The bankruptcy court can impose sanctions against a creditor who files a proof of claim, but fails to provide the documentation and information required by Rule 3001(c). Those sanctions can be evidentiary, monetary or punitive.
Proofs of claim must be signed under penalty of perjury that the statements in the claim are “true and correct and to the best of my knowledge, information and reasonable belief.” The penalty for presenting a fraudulent claim is a fine of up to $500,000 or imprisonment for up to five years, or both. The changes to Rule 3001 and the addition of Rule 3002.1 are designed to respond to cases with facts and circumstances that bankruptcy courts found to be unacceptable. The liability for attorneys and proof of claim preparers who sign inaccurate forms can be substantial.
The changes also require an ongoing requirement for claimants in Chapter 13 cases. Creditors in Chapter 13 cases whose claims are secured by a security interest in a debtor’s principal residence and whose claims are for arrearages being cured through a Chapter 13 plan, are required to file a Notice of Payment Change (Official Form B10, Supplement 1) no later than 21 days before the new amount is due. This consists of a change in the mortgage payment amount, including those changes which arise from escrow adjustments or from interest rate changes. The Notice of Payment Change must be served upon the debtor, the debtor’s counsel and the Chapter 13 trustee. The Notice of Payment Change must be filed as a proof of claim supplement in the proof of claims registry.
The consequences for the mortgage creditor who fails to file a timely Notice of Payment Change will render the payment change ineffective. Mortgage creditors who fail to comply can expect evidentiary sanctions, where the court can prohibit a creditor from presenting evidence in a dispute about the claim. The court also has discretion to “award appropriate relief, including reasonable expenses and attorneys’ fees”.
Mortgage creditors in Chapter 13 cases whose claims are secured by a security interest in a debtor’s principal residence and whose claims are being paid through a Chapter 13 plan, are required to file a Notice of Fees, Expenses and Charges (Official Form B10, Supplement 2) every 180 days (the “Notice of Fees”) while the Chapter 13 case is ongoing. The Notice of Fees must be filed as a supplement to the mortgage creditor’s proof of claim in the bankruptcy court’s claims registry, and it must be served on the debtor, the debtor’s attorney and the Chapter 13 trustee within 180 days of when the charges were incurred. Failure to timely file the Notice of Fees will result in the inability for the creditor to collect the fees and expenses which should have been disclosed in the Notice of Fees.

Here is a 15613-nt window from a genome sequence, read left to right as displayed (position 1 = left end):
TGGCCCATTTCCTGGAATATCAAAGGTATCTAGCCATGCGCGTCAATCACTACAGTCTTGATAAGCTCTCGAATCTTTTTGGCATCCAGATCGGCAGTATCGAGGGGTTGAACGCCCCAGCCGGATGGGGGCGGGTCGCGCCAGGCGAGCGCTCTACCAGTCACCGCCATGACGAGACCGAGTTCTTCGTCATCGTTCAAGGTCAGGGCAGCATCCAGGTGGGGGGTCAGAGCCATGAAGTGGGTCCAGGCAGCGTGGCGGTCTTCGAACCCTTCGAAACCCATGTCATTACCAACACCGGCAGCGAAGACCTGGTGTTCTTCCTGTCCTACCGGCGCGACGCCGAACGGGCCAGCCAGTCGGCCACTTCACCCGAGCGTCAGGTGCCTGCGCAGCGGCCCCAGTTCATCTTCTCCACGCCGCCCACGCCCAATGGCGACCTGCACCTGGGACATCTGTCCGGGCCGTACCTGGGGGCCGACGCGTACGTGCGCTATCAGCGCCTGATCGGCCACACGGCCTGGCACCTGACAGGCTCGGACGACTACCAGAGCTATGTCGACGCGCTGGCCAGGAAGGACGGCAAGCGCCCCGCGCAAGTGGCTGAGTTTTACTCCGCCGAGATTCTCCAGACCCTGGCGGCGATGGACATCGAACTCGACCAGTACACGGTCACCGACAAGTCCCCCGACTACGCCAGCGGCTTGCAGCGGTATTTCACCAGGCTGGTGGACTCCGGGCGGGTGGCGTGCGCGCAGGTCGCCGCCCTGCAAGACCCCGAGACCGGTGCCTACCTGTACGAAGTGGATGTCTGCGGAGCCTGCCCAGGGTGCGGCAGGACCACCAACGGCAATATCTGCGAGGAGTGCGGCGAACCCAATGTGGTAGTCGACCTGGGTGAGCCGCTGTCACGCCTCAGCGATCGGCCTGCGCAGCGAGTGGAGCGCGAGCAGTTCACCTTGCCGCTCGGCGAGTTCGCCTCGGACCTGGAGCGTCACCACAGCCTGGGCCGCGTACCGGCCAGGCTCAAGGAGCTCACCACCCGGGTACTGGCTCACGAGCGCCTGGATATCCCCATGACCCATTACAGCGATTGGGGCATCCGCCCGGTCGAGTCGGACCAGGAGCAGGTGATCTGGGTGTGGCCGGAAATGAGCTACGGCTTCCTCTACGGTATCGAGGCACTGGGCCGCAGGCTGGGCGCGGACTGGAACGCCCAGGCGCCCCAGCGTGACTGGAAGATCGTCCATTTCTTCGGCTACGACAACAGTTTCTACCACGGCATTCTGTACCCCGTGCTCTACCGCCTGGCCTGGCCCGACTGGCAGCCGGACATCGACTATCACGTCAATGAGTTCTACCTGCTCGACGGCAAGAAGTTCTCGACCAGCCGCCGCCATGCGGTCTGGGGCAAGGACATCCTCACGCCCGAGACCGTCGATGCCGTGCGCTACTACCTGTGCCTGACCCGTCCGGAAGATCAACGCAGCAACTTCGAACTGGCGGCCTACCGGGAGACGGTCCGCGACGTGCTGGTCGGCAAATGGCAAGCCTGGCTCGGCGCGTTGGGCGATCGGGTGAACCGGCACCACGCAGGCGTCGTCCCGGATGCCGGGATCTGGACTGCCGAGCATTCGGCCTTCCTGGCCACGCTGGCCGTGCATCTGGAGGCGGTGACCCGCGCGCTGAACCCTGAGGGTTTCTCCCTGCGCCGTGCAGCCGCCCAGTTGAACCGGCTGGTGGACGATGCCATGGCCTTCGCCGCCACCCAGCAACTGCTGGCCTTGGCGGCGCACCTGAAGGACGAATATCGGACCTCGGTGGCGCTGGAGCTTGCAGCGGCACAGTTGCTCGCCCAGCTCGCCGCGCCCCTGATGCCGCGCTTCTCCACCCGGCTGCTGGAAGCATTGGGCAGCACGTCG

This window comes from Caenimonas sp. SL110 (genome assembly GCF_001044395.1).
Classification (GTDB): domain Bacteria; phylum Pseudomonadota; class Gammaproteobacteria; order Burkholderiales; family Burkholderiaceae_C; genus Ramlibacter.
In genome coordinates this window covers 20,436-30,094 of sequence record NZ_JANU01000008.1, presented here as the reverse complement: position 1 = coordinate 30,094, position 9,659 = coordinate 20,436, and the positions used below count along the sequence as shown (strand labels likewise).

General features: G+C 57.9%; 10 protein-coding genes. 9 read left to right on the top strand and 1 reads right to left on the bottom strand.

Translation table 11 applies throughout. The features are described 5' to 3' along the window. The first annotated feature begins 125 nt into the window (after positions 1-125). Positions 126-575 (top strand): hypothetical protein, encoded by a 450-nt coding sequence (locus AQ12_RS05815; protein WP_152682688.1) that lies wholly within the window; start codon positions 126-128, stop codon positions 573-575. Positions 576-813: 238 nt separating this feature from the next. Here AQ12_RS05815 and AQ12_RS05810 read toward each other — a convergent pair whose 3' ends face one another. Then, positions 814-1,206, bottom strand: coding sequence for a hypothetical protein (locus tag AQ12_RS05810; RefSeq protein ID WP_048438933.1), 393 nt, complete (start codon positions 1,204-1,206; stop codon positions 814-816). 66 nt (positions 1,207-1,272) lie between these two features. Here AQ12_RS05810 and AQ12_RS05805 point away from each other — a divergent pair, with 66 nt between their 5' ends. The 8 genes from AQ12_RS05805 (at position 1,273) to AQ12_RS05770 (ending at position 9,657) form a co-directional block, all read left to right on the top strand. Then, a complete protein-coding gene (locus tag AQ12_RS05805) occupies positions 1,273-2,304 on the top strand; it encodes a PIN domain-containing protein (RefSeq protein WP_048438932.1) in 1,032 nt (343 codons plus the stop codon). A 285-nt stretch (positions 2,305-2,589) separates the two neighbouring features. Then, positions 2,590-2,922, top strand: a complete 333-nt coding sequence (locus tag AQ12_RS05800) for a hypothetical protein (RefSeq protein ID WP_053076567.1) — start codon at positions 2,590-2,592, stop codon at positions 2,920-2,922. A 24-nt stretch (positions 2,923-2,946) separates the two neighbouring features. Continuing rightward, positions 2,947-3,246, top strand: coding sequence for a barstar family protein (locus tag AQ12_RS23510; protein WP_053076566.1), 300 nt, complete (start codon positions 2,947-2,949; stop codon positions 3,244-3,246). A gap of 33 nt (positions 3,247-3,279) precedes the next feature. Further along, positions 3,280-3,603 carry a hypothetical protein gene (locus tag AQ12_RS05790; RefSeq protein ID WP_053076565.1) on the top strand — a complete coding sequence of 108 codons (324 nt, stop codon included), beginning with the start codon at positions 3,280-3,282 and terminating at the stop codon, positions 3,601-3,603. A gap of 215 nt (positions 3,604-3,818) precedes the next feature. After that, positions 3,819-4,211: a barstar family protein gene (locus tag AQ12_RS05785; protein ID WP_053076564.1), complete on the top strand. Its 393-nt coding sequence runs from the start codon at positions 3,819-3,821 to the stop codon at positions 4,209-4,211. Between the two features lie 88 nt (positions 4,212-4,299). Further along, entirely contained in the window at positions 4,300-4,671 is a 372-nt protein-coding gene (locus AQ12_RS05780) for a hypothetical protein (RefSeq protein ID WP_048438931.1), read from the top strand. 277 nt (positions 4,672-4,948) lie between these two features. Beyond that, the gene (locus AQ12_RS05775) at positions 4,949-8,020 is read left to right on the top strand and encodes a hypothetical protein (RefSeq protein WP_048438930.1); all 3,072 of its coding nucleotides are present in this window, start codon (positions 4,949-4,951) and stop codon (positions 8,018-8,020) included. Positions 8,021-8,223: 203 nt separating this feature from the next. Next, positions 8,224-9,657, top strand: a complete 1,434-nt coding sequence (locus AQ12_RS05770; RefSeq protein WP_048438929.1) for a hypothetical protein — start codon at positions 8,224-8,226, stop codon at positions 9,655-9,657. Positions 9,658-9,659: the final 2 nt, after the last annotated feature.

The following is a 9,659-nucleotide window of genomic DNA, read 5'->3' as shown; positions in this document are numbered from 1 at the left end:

Fees, expenses and charges include late fees, attorneys’ fees, inspection fees, taxes advanced, property preservation fees and forced place insurance. The trustee and/or the debtor have up to one year after the filing of the Notice of Fees to file a motion requesting a hearing on whether or not the payment of the fees and charges in the Notice of Fees are lawful.
Pursuant to Rule 3002.1(f) – (h), within 30 days after a debtor completes all Chapter 13 plan payments, the trustee must file and serve a notice stating the debtor has paid in full the amount required to cure the default on the creditor’s claim (the “Final Cure Notice”). The Final Cure Notice must include a statement that advises mortgage creditors of their obligation to file a response within 21 days after the Final Cure Notice. Failure to file the written response within this time period may be fatal to the creditor’s position.
The mortgage creditor’s response must state: (1) whether it agrees with the assertion that the debtor has paid the amount needed to cure the default on the creditor’s claim; (2) whether the debtor is otherwise current; or (3) if the creditor asserts the debtor has not cured the default, the creditor must provide an itemization of the cure amount. The mortgage creditor’s required response also must be filed as a supplement to the mortgage creditor’s proof of claim in the claims registry, in addition to being served on the debtor, debtor’s attorney and the Chapter 13 trustee.
The following is for the exclusive use of attorneys. This firm does not make any representations as to the accuracy or current status of any case cited herein.
Comparison between chapter 11 (individual) and chapter 13: (from Iain A. Macdonald, MACDONALD & ASSOCIATES – 8-2015)
In Hamilton v. Lanning, 130 S. Ct. 2464 (2010), the Supreme Court summarized the key features of a Chapter 13 bankruptcy proceeding: Chapter 13 . . . provides bankruptcy protection to “individual[s] with regular income” whose debts fall within statutory limits. 11 U.S.C. §§ 101(30), 109(e). Unlike debtors who file under Chapter 7 and must liquidate their nonexempt assets in order to pay creditors, see §§ 704(a)(1), 7126, Chapter 13 debtors are permitted to keep their property, but they must agree to a court-approved plan under which they pay creditors out of their future income, see §§ 1306(b), 1321, 1322(a)(1), 1328(a). A bankruptcy trustee oversees the filing and execution of a Chapter 13 debtor’s plan. § 1322(a)(1); see also 28 U.S.C. § 586(a)(3).
[I]f a trustee or an unsecured creditor objects to a Chapter 13 debtor’s plan, a bankruptcy court may not approve the plan unless it provides for the full repayment of unsecured claims or “provides that all of the debtor’s projected disposable income to be received” over the duration of the plan “will be applied to make payments” in accordance with the terms of the plan. 11 U.S.C. § 1325(b)(1); see also § 1326(b)(1) (2000 ed.). Id. at 2468-69.
Supreme Court’s recognition that bankruptcy courts possess flexibility to look beyond a mechanical application of § 1325(b)’s calculations in order to account for variations readily apparent in the record, even after the BAPCPA. See In Hamilton 130 S. Ct. at 2471-78; see also id. at 2478 (“[W]hen a bankruptcy court calculates a debtor’s projected disposable income [under § 1325(b)], the court may account for changes in the debtor’s income or expenses that are known or virtually certain at the time of confirmation.”).